The earliest layer to the picture was a time when Jews pointed the way to God. The atonement sacrifices brought temporary, but real peace with God. The nations made their own false gods, while the Jewish people were endowed with the revealed truths of the Creator Who had been rejected by the sons of the sons of Noah. The first layer was the layer of joy from a people of the Law, a layer with Mount Sinai in the background.
Over that was a “second layer” of the historical canvas—the layer of the Cross. The Jewish people were represented on that dark part of the canvas by some leaders who were bitter and self-interested. They rejected Jesus when He stood before them, and they had no place for the work of the people of the Way—who seemed to be upstart Jews who were unwilling to follow Jerusalem and the Temple leadership.
The leaders sought to shut down the message of the nascent group, and they hounded the steps of Paul as he led people to Jesus’ teachings and the work of cleansing through His death. Paul opened Romans 11 with a question, as it were: “Is this the last layer of the canvas?” His answer was a loud and clear: “No!”
He made a few points:
First, God’s curtain of spiritual blindness that fell on the Jewish people as a whole did not include all of them—for Paul was an example of a small piece of the original cloth of the Jewish people: he and other Jewish believers were pieces of remnant fragments of the nation.
That should remind us that the message of the Lord is not more true because His Word is more popular. As our culture moves from its Christian moorings back toward a rebirth of paganism, don’t underestimate the power of God to revive His message at any time. The Bible promises that even in the darkness of the Great Tribulation, there will be a remnant of witnesses who will proclaim a walk with God—even to their own peril.
Second, this wasn’t a strange work of God—but a familiar theme from the earlier canvas. God was probably never followed by the majority on a personal and intimate level, and at times, it seemed like individual believers were almost alone in their following of God. Elijah was provided as an example in verse two.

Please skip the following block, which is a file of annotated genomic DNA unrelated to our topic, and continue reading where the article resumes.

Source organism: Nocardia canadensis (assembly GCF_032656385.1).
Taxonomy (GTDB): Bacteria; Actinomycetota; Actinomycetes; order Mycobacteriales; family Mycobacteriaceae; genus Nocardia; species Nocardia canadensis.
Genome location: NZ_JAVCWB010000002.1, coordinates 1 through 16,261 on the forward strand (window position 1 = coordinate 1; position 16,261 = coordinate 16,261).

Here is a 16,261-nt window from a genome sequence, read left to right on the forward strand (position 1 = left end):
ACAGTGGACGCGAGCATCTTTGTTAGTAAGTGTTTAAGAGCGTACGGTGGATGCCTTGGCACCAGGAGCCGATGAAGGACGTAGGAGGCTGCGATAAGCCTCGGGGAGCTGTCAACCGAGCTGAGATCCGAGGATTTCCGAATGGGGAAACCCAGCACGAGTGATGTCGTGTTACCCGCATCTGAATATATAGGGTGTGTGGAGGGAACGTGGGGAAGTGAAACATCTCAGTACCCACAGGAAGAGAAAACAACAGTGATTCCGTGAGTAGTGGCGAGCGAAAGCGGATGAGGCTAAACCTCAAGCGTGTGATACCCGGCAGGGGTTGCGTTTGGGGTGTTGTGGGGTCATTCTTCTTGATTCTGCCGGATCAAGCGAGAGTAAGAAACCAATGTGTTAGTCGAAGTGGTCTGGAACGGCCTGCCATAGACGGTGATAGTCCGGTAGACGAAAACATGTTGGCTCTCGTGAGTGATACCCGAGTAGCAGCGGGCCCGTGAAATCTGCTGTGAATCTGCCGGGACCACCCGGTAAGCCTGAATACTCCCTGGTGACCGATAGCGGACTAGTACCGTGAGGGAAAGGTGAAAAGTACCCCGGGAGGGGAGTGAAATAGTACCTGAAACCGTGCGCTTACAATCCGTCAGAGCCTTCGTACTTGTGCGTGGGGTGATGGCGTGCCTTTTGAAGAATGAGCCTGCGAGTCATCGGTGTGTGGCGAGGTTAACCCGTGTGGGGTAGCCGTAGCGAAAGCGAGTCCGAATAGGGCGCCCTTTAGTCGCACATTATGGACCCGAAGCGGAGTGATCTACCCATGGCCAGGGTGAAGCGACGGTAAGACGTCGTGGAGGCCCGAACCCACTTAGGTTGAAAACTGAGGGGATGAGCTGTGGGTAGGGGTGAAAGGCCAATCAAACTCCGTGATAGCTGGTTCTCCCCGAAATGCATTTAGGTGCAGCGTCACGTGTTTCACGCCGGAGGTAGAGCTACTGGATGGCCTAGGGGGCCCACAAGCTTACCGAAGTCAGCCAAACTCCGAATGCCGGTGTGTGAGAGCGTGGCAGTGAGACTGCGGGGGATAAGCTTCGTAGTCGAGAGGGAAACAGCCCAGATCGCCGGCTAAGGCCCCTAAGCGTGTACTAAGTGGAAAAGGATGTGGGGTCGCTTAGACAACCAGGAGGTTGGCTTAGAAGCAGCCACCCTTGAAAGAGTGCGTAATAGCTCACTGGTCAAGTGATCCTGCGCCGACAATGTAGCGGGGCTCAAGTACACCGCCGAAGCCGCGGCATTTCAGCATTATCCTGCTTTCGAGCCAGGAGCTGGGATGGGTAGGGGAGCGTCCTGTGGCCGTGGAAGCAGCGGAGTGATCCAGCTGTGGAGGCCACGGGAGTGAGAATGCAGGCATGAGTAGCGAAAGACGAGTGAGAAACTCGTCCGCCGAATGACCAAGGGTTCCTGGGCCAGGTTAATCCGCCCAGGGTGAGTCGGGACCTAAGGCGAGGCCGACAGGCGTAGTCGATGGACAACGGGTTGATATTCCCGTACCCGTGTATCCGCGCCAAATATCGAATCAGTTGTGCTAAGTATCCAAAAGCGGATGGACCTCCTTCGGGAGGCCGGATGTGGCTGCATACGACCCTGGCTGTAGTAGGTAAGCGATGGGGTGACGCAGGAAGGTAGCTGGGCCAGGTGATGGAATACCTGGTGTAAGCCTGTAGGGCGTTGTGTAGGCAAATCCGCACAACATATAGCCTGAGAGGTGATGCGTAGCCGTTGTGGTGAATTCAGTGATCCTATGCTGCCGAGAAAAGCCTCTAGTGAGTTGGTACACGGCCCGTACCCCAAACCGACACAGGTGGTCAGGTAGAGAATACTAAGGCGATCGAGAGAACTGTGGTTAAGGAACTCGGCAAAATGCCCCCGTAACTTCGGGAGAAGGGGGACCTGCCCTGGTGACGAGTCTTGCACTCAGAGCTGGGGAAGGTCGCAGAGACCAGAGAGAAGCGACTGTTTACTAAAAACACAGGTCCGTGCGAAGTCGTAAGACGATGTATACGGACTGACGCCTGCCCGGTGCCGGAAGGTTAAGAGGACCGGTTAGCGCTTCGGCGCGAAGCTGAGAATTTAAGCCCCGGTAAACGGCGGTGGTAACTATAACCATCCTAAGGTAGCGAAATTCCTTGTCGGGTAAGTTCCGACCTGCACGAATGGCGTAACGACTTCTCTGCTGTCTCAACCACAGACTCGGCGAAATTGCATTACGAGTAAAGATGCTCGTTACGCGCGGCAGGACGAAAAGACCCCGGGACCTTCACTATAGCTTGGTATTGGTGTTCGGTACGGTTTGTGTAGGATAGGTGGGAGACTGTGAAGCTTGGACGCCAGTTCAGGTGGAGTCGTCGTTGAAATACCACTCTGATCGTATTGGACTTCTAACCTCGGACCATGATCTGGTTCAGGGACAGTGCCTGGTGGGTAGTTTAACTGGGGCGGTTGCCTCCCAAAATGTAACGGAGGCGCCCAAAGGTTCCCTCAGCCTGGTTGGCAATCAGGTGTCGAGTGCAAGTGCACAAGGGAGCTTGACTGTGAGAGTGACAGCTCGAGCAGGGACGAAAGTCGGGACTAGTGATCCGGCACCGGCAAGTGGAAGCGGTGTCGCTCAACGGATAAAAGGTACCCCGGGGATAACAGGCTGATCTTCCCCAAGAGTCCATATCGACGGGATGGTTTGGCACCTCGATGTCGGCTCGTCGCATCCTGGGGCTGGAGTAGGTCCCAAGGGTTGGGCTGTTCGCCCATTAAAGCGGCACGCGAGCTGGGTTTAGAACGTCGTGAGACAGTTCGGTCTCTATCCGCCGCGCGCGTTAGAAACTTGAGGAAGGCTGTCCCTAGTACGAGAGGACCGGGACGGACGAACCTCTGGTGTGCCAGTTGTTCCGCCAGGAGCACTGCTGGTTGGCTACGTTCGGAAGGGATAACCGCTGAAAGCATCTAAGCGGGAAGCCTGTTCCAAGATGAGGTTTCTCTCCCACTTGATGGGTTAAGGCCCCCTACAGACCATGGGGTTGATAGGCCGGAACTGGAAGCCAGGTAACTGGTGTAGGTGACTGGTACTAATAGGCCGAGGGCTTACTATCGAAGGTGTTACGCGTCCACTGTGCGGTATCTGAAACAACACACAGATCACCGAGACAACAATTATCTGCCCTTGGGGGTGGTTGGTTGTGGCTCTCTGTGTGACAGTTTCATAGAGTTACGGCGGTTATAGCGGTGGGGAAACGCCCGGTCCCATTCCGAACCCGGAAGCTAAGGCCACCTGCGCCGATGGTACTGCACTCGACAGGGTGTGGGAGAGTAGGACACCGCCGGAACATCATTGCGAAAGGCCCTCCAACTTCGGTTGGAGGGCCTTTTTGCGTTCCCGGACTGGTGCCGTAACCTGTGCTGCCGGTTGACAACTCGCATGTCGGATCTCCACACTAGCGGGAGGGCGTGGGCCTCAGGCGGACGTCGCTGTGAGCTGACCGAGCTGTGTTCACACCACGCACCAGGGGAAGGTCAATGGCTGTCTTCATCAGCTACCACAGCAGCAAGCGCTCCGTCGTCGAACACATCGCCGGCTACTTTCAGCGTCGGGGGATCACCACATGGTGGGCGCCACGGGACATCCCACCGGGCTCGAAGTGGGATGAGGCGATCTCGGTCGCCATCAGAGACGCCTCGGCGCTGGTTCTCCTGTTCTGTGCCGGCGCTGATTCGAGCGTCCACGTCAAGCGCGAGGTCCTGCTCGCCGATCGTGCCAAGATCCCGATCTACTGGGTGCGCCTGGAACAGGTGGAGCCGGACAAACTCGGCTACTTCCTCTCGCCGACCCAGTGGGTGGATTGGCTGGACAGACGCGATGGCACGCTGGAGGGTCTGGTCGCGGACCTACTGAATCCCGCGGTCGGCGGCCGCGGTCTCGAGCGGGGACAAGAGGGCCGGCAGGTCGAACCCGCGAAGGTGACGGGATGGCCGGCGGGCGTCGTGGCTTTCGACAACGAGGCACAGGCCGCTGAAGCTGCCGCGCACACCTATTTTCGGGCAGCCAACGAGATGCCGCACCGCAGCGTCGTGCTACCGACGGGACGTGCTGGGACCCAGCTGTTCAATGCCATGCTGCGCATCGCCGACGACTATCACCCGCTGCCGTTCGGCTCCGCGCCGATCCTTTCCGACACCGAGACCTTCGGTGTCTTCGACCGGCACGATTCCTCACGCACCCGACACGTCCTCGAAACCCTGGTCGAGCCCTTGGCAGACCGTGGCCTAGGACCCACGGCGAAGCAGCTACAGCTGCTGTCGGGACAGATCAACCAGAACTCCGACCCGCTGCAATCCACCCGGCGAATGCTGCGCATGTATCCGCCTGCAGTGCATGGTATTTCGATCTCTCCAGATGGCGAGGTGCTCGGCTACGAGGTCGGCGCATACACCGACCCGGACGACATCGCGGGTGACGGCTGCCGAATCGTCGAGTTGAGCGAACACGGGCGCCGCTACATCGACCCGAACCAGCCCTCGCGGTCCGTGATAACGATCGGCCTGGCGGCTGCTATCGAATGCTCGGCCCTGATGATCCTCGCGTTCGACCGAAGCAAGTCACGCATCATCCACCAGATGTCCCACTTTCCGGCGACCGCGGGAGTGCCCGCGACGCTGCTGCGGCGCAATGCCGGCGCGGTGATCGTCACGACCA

God’s reply in verses three and four help set things in perspective: I have always had more in my fold than people could clearly see. That is an important truth: often when it comes to the believers and their strength—things aren’t what they appear to be. Sometimes we look much weaker than we are. Remember that in the days ahead, the world will describe our message as “defeated”—a relic of the time past. Yet, they will not know how many draw their personal strength from a personal and vital walk with the Lord and His Word.
The end of the short passage encouraged people who believed that there were others who also found refuge in the faith that brought life. Their belief in the sacrifice of Jesus became the basis of their walk with God, and they were now living examples of the remnant—in spite of the rejection of the majority of their people.
Herein is a great lesson: The greatest “take away” to this short view of a snapshot from the history of the relationship between God and Israel is this: It doesn’t matter what you have done, if you are still alive, you can turn back to God—because of His grace.
That isn’t a lesson for someone else from some other time and place: it is a lesson for us right now. You haven’t done anything to get too far from God. He is still beckoning you to come to Him if you haven’t made that choice. He still wants you, no matter how profound your rejection has been, and no matter how deliberate you have been at defying His Word.
Grace is unmerited favor. Faith is seeing it His way. Salvation is embracing His forgiveness—given in grace and accessed by faith. Here is the truth: It doesn’t matter what brought you to this point—you are still invited to have a relationship with God through the completed work of Jesus—until you breathe your last breath—and then time runs out.
The people of Israel committed many heinous acts against God—but He kept coming at them. In the same way, it could be that He is coming at you right now, once again, to get you to respond. Don’t back away. Israel has been an example of God’s patience—and you can be the benefactor of responding to a patient God!
Yet, that isn’t all! God’s work in Israel is not total—there were some who believed even in the time of Paul (just as there are some now)! Yet, Paul offered more. God’s rejection of those who led Israel, and the dark curtain He placed over many of their hearts is not the final layer of the canvas. His veiling is not final: there is a promise!